VIENNA, Austria (AP) — They don't tick, but they're still time bombs capable of wreaking death and devastation.
Nearly six decades after the end of World War II, much of Europe remains studded with unexploded ordnance like the U.S. bomb that went off near Salzburg's train station last week, killing two men sent to defuse it.
Experts say it will take decades more to rid the continent of the war's enduring legacy: Nazi and Allied bombs, mines, missiles, grenades and other explosives.
"There are thousands upon thousands of unexploded bombs throughout Europe," said Colin King, a munitions expert with London-based Jane's Information Group, which analyzes defense and military issues.
Old bombs are turning up in surprising places:
n Last month, organizers preparing for a visit to Bosnia by Pope John Paul II unearthed six aerial bombs and a mortar grenade from beneath a platform where the pontiff was to address tens of thousands of pilgrims at a monastery.
n In November, Greek army experts removed a 250-pound World War II bomb at Athens' former international airport, which will become a sports venue for the 2004 Olympics. Work crews found it eight feet underground near a former runway.
n That same month, authorities sealed off streets and evacuated 400 people from their homes before detonating a bomb from World War II found on a building site near the center of Glasgow, Scotland's largest city.
It's not unusual for farmers working their fields in Belgium and France to hit a dud, sometimes with fatal results, or for beachcombers in Normandy to find bombs or shells — some dating to World War I — buried in the sand.
Last spring, 9,000 people were evacuated from their homes in the northern French city of Lens so experts could defuse a 660-pound British bomb discovered during construction work near a soccer stadium.
In April, Russian workers defused a bomb that had been attached to a busy railway bridge near the city of Bryansk since World War II — and also discovered wartime mines on the territory of a nuclear power plant.
Salzburg, the quaint cobblestoned birthplace of Mozart, is strewn with at least 122 other bombs that could pack a punch similar to the 550-pound U.S. aircraft bomb that accidentally detonated Thursday, said Wilfried Althuber, the city's environment chief.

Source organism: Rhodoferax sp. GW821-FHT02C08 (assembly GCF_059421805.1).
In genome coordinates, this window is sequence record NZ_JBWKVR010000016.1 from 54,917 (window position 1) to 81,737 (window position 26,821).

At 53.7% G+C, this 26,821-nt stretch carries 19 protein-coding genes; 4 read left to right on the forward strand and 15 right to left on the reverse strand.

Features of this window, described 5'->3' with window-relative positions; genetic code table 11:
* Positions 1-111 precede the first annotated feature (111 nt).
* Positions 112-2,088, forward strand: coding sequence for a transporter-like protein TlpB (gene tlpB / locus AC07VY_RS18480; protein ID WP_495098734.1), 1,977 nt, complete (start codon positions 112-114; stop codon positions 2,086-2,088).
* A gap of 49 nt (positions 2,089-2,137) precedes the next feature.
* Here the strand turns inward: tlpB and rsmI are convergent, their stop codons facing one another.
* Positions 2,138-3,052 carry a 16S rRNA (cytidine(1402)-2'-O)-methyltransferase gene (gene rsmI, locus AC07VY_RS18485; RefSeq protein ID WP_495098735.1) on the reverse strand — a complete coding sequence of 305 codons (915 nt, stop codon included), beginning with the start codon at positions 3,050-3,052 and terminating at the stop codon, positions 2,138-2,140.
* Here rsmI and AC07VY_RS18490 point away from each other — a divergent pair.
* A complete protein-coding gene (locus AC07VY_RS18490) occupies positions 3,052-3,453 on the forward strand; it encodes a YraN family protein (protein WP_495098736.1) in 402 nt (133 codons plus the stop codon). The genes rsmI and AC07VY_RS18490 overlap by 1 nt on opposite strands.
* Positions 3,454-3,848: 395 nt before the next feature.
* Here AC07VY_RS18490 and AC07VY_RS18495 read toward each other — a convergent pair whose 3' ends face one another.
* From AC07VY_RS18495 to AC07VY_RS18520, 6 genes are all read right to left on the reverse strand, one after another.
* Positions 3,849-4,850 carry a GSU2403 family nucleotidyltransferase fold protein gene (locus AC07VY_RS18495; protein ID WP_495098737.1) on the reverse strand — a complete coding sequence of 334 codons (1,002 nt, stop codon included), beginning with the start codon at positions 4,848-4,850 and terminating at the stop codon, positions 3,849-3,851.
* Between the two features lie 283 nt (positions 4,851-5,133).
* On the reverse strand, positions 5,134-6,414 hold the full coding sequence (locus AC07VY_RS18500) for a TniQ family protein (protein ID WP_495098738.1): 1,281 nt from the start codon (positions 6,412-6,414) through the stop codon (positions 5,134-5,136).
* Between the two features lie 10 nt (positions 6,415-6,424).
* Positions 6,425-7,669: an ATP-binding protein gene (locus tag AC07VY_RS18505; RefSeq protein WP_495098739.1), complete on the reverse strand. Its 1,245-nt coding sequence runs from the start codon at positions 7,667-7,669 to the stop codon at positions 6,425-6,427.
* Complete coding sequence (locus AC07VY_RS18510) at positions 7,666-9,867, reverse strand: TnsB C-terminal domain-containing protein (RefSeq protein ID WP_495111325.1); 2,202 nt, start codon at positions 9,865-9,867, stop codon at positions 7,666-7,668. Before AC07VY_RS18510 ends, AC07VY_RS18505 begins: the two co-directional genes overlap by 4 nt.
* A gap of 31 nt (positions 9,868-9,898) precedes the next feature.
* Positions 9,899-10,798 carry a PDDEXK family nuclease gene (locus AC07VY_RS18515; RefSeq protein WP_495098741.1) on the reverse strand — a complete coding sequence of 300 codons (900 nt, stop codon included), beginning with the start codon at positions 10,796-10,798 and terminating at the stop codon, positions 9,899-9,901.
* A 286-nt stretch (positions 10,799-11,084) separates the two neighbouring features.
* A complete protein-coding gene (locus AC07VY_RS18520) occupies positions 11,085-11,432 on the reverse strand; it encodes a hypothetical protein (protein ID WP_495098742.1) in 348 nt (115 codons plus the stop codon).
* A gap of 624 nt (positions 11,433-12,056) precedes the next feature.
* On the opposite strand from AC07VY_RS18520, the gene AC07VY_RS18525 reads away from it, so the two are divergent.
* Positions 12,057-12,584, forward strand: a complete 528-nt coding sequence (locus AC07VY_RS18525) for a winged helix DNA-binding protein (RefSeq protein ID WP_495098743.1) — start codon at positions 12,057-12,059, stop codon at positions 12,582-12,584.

Salzburg's railway lines and train station were major targets of Allied bombing during the war, and many bombs from that period remain in the area.
Nationwide, experts say, the Allies dropped more than 120,000 tons of bombs, mines and incendiary devices across Austria, which Hitler had annexed in 1938. Up to 30 percent of those explosives never went off.
In World War II, "bombs penetrated diagonally and deeply into the soil," where they are slow to rust and break down, Althuber said.
In July 1996, one such bomb exploded in a park near a kindergarten, gouging a crater from the ground. No one was injured.
Werner Csidek, in charge of war-era munitions for Austria's national railway, told the Austria Press Agency that experts still must conduct a thorough search of Salzburg.
He said U.S. aerial photographs taken after 1944-45 bombardments could help pinpoint the location of unexploded bombs.
The bombs are tricky to defuse because years of exposure to groundwater and frost have made them chemically unstable, Gerhard Proksch, who heads the Austrian Interior Ministry's bomb disposal unit, told Austrian state radio.
Europe isn't the only part of the world still dealing with such bombs.
In June, explosives experts in Singapore uncovered a cache of 843 unexploded bombs at a construction site near a former British military base. The bombs, still in a stable condition, were cleared out and destroyed in controlled explosions.
Nearly 200 bombs and artillery shells dumped offshore by the British military decades ago were removed last year from the site of a Disney theme park being built in Hong Kong. Most posed no danger because they had no fuses.
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